"No, only if they're awfully hungry, and you don't run away." He was trying to soothe her. Good. Men were always weak for women they had to take care of.
"Why do they look so much like slugs? I mean, if they're from outer space, shouldn't they look different? Like something we haven't seen before, I mean?"
"Who knows, babe? They're scary enough looking as it is. Do you really want anything more?"
They talked about other things an hour or so while Wendy grew more and more bored, and fending off his tentative attempts at something more. Finally Wendy asked him to leave. As she followed him to the door, she kissed his cheek, and delighted in his surprised expression as she closed the door.
Her stomach growled, and she remembered she hadn't had breakfast yet. The fridge held a scant collection of vaguely food-like items. She finally settled for a yoghurt that was a week over the expiration date, and a black banana.
She watched a tape of her favorite show from last night while trying not to taste the food. After a half hour she was bored again, and checked the news over again. Nothing new.
She picked up the phone again and scrolled down the contact list. Who could she call now?
Scott would be a nice contrast to Tyler. While Tyler would hold her and protect her, Scott wanted to do something, which she enjoyed fighting against. She would force him to sit down with her and snuggle and just talk.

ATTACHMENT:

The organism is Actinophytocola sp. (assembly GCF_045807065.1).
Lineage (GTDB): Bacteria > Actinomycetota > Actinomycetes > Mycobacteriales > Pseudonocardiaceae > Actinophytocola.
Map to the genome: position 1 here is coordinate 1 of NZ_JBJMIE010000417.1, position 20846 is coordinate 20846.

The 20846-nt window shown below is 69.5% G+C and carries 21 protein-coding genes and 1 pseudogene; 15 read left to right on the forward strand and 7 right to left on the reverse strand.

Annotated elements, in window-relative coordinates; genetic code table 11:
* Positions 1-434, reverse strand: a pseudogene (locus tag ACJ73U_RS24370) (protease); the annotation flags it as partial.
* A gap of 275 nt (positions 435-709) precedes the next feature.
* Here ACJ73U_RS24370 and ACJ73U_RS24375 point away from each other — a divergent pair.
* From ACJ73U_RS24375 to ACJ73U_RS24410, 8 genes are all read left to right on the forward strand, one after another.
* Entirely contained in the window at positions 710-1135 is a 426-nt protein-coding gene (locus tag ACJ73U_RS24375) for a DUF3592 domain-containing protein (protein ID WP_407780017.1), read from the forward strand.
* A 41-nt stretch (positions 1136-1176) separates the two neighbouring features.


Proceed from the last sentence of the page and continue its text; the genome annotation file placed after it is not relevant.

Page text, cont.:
The door bell rang only minutes after she finished the call.
"Scott! How nice to see you. Come in, come in."
"Hey, I know you don't like it, but why can't we take a short walk? Just around the block, or something. Or, we could go to Central Park. There are loads of cool things going on out there, you know."
"No, I don't really feel good. You know, those aliens out there are really dangerous. We shouldn't move about the city. People have died!"
"Oh, it's not all that bad, after all. The aliens are confined to a pretty small area. We can just go around the block or something."
"Please, Scott. Just hold me. I'm so afraid."
It ended up her way, after all. They snuggled on the sofa and talked for an hour and a half, about the aliens and other things going on in their lives, and then turned on the TV again. Even Scott, as unfazed as he appeared, was anxious for more news of the Slugs, as all the news reports had started calling them.
"Total number of lives lost is now up to twenty-three. No word has yet come from the President or the military about any future actions. They haven't even advised the City Council on what guidelines to give the people of New York. Many have already fled, and the Mayor asks everyone who can, to evacuate. Those of you that cannot, are asked to keep inside, and listen to the news for the location of the Slugs so you can be sure it's safe to leave when you are forced to go out. A curfew is going to be enforced at sundown. And now, for the weather."